Teens and young people who read books with characters who’re deaf or hard-of-hearing can affirm their own identity to themselves while learning new skills for everyday challenges and the value of digital technologies.
Powell’s Bookstore in Portland, Oregon, has the biggest range of titles on deafness and hearing that we’ve ever seen in one extensive floor-area – but these titles should be available at a library, local bookstore or on Amazon.
NOTE: Sound Advice has a childrens’ book-list; and try Wikipedia for extra titles.
- Read My Lips (Teri Brown, 2008). Skater chick Serena changes school and mixes with the uber popular crowd when they find her talent for reading lips.
- An Equal Music (Vikram Seth, 2000). Love story about two concert musicians in modern England. Julia has lost her hearing and is still adapting.
- Talk, Talk (T.C. Boyle, 2007). Thriller about a couple chasing an identity thief across the US, with the challenges of deaf-hearing communication.
- He Is Not Me (Stuart McNaughton, 2012, UK). Mainstream-educated as a child, Stuart describes his adult journey toward bilateral cochlear implants.
- If A Tree Falls – A Family’s Quest To Hear And Be Heard (Jennifer Rosner, 2010). Raising two daughters with implants, and researching deaf ancestors.
- Hear Again: Back To Life With A Cochlear Implant (Arlene Romoff, 2002). Romoff, sceptical of being able to hear again, quickly learned otherwise.
- Listening Closely: A Journey To Bilateral Hearing (Arlene Romoff, 2011). A failed cochlear implant that leads to insurance cover and bilateral surgery.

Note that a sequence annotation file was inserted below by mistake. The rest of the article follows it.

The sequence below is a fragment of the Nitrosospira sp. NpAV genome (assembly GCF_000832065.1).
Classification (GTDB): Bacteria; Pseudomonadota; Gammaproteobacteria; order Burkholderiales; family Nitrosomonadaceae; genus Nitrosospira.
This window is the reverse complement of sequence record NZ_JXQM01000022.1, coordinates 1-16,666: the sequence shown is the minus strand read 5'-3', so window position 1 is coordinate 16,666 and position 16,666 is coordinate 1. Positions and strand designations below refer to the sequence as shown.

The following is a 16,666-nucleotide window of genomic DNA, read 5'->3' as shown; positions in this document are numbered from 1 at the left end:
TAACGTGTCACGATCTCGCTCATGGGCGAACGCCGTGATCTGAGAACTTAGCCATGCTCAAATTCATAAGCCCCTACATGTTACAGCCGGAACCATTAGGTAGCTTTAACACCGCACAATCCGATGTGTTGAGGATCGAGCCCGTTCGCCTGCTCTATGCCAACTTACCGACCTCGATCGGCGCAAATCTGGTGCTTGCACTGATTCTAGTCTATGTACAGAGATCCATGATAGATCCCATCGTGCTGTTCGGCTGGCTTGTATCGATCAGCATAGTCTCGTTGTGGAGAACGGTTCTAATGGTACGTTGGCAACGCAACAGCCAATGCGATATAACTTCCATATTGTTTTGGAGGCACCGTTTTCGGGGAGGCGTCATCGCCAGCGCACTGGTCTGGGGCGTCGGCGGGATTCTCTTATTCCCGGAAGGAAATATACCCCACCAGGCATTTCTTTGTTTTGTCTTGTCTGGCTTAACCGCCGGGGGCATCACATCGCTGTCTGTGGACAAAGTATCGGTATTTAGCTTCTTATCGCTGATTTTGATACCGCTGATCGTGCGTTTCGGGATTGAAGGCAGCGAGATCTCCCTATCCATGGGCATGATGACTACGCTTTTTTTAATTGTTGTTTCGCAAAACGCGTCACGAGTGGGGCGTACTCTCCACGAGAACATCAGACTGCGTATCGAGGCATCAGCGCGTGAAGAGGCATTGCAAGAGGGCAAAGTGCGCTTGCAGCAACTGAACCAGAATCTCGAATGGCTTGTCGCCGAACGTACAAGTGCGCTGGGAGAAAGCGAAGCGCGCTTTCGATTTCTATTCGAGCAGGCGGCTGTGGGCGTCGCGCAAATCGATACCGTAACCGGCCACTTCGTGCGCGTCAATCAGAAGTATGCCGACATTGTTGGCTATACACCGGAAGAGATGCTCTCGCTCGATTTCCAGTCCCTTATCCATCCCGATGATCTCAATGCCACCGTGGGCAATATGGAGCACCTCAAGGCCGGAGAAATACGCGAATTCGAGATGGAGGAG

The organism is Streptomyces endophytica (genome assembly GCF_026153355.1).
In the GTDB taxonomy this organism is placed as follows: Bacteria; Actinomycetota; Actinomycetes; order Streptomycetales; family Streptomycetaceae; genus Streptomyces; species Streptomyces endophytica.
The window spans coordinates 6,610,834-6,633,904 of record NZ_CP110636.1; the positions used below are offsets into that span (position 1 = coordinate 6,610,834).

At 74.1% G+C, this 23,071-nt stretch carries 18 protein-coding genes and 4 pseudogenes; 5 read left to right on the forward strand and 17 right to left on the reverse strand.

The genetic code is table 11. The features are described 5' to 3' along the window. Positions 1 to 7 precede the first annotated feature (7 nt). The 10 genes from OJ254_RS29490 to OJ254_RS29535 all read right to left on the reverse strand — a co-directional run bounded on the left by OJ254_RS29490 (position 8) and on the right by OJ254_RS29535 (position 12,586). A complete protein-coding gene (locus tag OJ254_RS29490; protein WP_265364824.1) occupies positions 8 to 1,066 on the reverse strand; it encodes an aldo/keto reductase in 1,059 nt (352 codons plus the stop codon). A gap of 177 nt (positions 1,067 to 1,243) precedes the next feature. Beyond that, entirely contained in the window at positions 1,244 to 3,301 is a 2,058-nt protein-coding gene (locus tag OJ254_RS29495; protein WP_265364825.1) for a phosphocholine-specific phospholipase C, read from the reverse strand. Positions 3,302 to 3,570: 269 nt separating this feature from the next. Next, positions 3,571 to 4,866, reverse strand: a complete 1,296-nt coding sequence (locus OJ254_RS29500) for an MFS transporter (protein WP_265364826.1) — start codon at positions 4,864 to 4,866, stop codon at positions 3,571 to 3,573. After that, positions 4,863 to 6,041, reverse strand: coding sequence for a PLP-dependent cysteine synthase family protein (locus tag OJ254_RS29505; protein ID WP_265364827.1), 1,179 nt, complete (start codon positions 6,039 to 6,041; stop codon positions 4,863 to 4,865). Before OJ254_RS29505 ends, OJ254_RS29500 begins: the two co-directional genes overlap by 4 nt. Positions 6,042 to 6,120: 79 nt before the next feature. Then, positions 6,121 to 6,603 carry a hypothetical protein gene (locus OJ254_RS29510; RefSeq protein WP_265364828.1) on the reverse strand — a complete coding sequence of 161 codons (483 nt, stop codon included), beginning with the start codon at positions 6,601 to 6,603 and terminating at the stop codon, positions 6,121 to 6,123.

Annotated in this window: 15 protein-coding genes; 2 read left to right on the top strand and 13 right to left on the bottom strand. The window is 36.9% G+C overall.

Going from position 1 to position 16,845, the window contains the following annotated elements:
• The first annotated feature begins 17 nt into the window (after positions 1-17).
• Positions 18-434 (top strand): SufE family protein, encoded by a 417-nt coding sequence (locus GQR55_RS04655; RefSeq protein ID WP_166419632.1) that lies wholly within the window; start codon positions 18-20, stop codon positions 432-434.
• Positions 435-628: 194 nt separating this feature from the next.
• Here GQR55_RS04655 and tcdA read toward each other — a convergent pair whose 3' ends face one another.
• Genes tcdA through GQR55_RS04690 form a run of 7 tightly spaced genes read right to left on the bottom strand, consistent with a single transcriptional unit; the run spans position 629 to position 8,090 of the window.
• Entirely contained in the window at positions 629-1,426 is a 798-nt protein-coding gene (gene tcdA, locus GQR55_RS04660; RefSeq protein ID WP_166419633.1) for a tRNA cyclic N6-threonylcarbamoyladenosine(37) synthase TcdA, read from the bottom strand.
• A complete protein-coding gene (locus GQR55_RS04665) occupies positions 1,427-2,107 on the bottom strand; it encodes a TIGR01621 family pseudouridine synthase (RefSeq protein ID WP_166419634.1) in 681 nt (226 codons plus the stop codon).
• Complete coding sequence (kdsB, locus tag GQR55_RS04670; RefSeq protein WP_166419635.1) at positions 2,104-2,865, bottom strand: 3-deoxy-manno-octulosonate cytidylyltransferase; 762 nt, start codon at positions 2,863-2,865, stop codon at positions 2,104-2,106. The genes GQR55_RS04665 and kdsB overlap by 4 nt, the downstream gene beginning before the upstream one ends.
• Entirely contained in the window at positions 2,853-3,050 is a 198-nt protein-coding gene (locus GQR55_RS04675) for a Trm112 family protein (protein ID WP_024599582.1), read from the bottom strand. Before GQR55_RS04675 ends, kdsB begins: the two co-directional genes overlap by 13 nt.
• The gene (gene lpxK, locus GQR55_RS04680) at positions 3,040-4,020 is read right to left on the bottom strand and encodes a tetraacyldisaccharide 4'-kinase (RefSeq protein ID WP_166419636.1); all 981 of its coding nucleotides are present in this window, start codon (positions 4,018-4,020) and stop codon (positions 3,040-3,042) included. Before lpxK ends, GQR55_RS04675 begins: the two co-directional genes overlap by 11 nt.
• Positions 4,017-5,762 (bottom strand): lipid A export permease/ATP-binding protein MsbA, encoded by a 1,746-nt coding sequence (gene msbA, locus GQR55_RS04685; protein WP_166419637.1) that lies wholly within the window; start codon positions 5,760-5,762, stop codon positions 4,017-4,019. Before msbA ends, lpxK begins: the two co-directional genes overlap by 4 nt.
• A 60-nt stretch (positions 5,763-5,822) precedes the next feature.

- Mary S Corbishley – Mill Hall Oral School For The Deaf (Ian Stewart, 2009). Biographical history of an oral-deaf school that ran for fifty years in the UK.
- What’s That Pig Outdoors? (Henry Kisor, 1991). Kisor – also mainstream-educated – talks about speech therapy, marriage and his life as a journalist.
Deafness And Family:
- Feathers (Jaqueline Woodson, 2010). Frannie’s class tell a new student he needs to go to the white side of the highway… but the boy says he isn’t white. When her classmates bully him by using mock sign language, the boy replies to say ”No, I’m not deaf”.
- Miss Spitfire – Reaching Helen Keller (Sarah Miller, 2010). Readers see into Sullivan’s journals and learn of Annie’s abusive father, her relationship with her “invalid” brother, and her experiences teaching Helen.
- Deafening (Frances Itani, 2004). Aged five, Grania is profoundly deaf after scarlet fever, and suddenly sealed off from a world just opening up for her.
- Hurt Go Happy (Ginny Rorby, 2007). Though she’s been deaf since the age of six, Joey’s mother never allowed her to learn sign language. She strains to read the lips of those around her, but often fails. Everything changes when Joey meets Dr. Charles Mansell and secretly learns sign language.
- Of Sound Mind (Jean Ferris, 2009). Theo, caretaker and interpreter for his all-deaf family, has a father with health problems and a high-strung mother. Theo’s new crush adores her deaf father and helps Theo manage his unique family situation without blaming “everything” on deafness.
- Finding Abby (Virginia Scott, 2001). Abby is in a coma after a tragic accident. Within pages Abby dies and readers, through her sister Paige attempt to understand the last days of Abby’s life before her death.
(compiled by Sarah Walshe)
- Talking With Teens Who Have Hearing Issues
- A Critique On Deaf Identity In “Far From The Tree”
- Deaf Awareness For Business and Service Providers
- Deaf People Don’t Always ‘Fit The Box’
- ” I Am The Happiest Deaf Teenager On Facebook “
- School Awareness Poem: ‘I am deaf, and it’s okay’
- Delivering On-The-Spot Deaf Awareness Training
- Getting Hearing Peers To Include You In The Chat
- How Not To Be A Dick To A Deaf Person
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